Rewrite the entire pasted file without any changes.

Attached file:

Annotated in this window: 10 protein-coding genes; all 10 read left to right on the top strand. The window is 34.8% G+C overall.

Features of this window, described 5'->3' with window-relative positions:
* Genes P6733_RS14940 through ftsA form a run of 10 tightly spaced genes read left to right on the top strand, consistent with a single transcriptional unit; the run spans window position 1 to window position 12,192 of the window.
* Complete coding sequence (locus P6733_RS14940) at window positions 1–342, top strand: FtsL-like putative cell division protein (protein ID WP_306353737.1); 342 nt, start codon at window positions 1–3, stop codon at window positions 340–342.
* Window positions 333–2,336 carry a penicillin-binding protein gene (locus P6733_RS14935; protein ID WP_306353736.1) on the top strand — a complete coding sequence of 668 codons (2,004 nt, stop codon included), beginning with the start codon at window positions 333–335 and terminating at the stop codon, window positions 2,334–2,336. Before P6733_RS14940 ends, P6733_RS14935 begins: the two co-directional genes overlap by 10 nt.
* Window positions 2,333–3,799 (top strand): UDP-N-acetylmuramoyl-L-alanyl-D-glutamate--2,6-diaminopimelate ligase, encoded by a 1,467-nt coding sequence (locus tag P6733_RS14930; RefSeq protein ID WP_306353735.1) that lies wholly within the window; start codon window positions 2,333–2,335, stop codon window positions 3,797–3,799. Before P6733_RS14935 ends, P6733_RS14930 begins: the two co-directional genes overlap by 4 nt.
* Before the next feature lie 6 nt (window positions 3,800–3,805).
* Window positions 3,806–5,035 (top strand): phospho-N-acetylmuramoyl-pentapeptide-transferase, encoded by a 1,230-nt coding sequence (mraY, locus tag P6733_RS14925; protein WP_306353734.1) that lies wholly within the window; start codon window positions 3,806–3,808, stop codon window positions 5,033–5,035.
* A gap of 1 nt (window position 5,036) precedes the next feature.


Annotated in this window: 10 protein-coding genes; all 10 read left to right on the top strand. The window is 34.8% G+C overall.

Features of this window, described 5'->3' with window-relative positions:
* Genes P6733_RS14940 through ftsA form a run of 10 tightly spaced genes read left to right on the top strand, consistent with a single transcriptional unit; the run spans window position 1 to window position 12,192 of the window.
* Complete coding sequence (locus P6733_RS14940) at window positions 1–342, top strand: FtsL-like putative cell division protein (protein ID WP_306353737.1); 342 nt, start codon at window positions 1–3, stop codon at window positions 340–342.
* Window positions 333–2,336 carry a penicillin-binding protein gene (locus P6733_RS14935; protein ID WP_306353736.1) on the top strand — a complete coding sequence of 668 codons (2,004 nt, stop codon included), beginning with the start codon at window positions 333–335 and terminating at the stop codon, window positions 2,334–2,336. Before P6733_RS14940 ends, P6733_RS14935 begins: the two co-directional genes overlap by 10 nt.
* Window positions 2,333–3,799 (top strand): UDP-N-acetylmuramoyl-L-alanyl-D-glutamate--2,6-diaminopimelate ligase, encoded by a 1,467-nt coding sequence (locus tag P6733_RS14930; RefSeq protein ID WP_306353735.1) that lies wholly within the window; start codon window positions 2,333–2,335, stop codon window positions 3,797–3,799. Before P6733_RS14935 ends, P6733_RS14930 begins: the two co-directional genes overlap by 4 nt.
* Before the next feature lie 6 nt (window positions 3,800–3,805).
* Window positions 3,806–5,035 (top strand): phospho-N-acetylmuramoyl-pentapeptide-transferase, encoded by a 1,230-nt coding sequence (mraY, locus tag P6733_RS14925; protein WP_306353734.1) that lies wholly within the window; start codon window positions 3,806–3,808, stop codon window positions 5,033–5,035.
* A gap of 1 nt (window position 5,036) precedes the next feature.